Hamilton Gardens, New Zealand

  • woodland temple

Hamilton Gardens

The client

Hamilton Gardens is an award-winning garden which tells the story of gardens.  The gardens explore the history, context and meaning of gardens over the past 4,000 years, providing a unique insight into different civilizations throughout history.

The 50-hectare park is one of the region’s most visited attractions and is located on the banks of the Waikato River, in Hamilton, New Zealand.

The brief

Haddonstone was approached by the team at Hamilton Gardens several years ago to supply high-quality cast stonework designs for the development of the new Picturesque Garden.  The garden is an important addition to the Hamilton Gardens collection because the Picturesque Garden movement was a significant stage in the evolution of modern landscape architecture.

The client was keen to detail the changing attitude to nature’s influence on the 18th century Picturesque Garden.  Throughout this period, garden design was inspired by a new fashion for paintings of wild, romantic landscapes – a significant departure from the more formal, controlled designs of the previous century.  This movement also widely referenced fantasy stories and classical legends.

The team chose the story of Mozart’s 1791 The Magic Flute – an opera that tells of a hero’s journey through trials of love and enlightenment, to provide the context of the Picturesque movement.  Mozart was a Mason and The Magic Flute contains Masonic symbolism, telling the story of a hero’s journey and his initiation into the secret society.  It was integral that each piece of stonework would play a significant role in bringing The Magic Flute to life within the scheme.

The solution

The team at Hamilton Gardens was keen to incorporate several structures into the garden, as well as 18th Century Masonic references, that were commonly found in garden designs of the period.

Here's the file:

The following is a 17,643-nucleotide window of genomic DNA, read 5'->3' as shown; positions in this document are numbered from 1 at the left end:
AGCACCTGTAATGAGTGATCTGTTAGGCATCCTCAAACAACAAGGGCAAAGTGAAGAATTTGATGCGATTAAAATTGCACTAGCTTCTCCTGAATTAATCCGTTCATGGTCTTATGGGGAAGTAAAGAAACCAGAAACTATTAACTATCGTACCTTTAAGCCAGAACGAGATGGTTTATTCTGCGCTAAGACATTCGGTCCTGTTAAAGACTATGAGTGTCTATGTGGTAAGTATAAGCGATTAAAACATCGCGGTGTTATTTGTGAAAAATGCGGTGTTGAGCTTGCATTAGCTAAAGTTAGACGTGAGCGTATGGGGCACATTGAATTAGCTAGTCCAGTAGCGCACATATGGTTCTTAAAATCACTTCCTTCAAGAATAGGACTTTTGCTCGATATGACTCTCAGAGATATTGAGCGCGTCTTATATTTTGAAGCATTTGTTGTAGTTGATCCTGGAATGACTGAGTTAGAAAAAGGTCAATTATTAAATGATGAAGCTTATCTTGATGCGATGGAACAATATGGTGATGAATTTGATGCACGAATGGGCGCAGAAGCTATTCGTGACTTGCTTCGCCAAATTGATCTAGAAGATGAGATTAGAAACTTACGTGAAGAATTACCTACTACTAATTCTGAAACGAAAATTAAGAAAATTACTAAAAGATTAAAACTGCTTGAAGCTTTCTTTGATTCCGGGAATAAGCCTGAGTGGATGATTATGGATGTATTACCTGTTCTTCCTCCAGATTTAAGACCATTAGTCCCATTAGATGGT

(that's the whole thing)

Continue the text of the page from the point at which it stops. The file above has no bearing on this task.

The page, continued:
Central to the garden design is the Woodland Temple, which is noted in The Magic Flute.  A bespoke Haddonstone Pavilion, featuring four columns and pediment was chosen to represent the Woodland Temple.

Three doorways were integrated into a large wall that symbolically divides the garden between the realm of the night and moon and the realm of higher consciousness.  The three doorways were created by incorporating Haddonstone William Kent Door Surrounds, with steps.  Six Haddonstone Lion Finials also stand proud above the Dark Passage, representing the 6 lions that pulled the chariot.

  • three genii

Three guardian angels, or genii feature in The Magic Flute, and these are represented by the Haddonstone Statue of Fire, Statue of Air and Statue of Water.

Other Haddonstone stonework that was incorporated into the design included:

All Haddonstone stonework was produced in Bath colour.

The result

The Picturesque Garden at Hamilton Gardens, New Zealand, opened on 4 November 2019.

Hamilton Gardens has been designed to tell the story of gardens with different types of garden being developed from different periods in history. These range from an ‘Ancient Egyptian Garden’ to a modern ‘Concept Garden’.

One of the recent gardens to have been developed is the 18th century ‘Picturesque Garden’. It intentionally looks a bit wild and overgrown with a cave, ruins and various 18th century Masonic symbols all set along a riverside path. Haddonstone products are a feature of the garden including: a pavilion, pillars, sphinx, plaques, statuary and doorways.

Dr Peter Sergel, Hamilton Gardens

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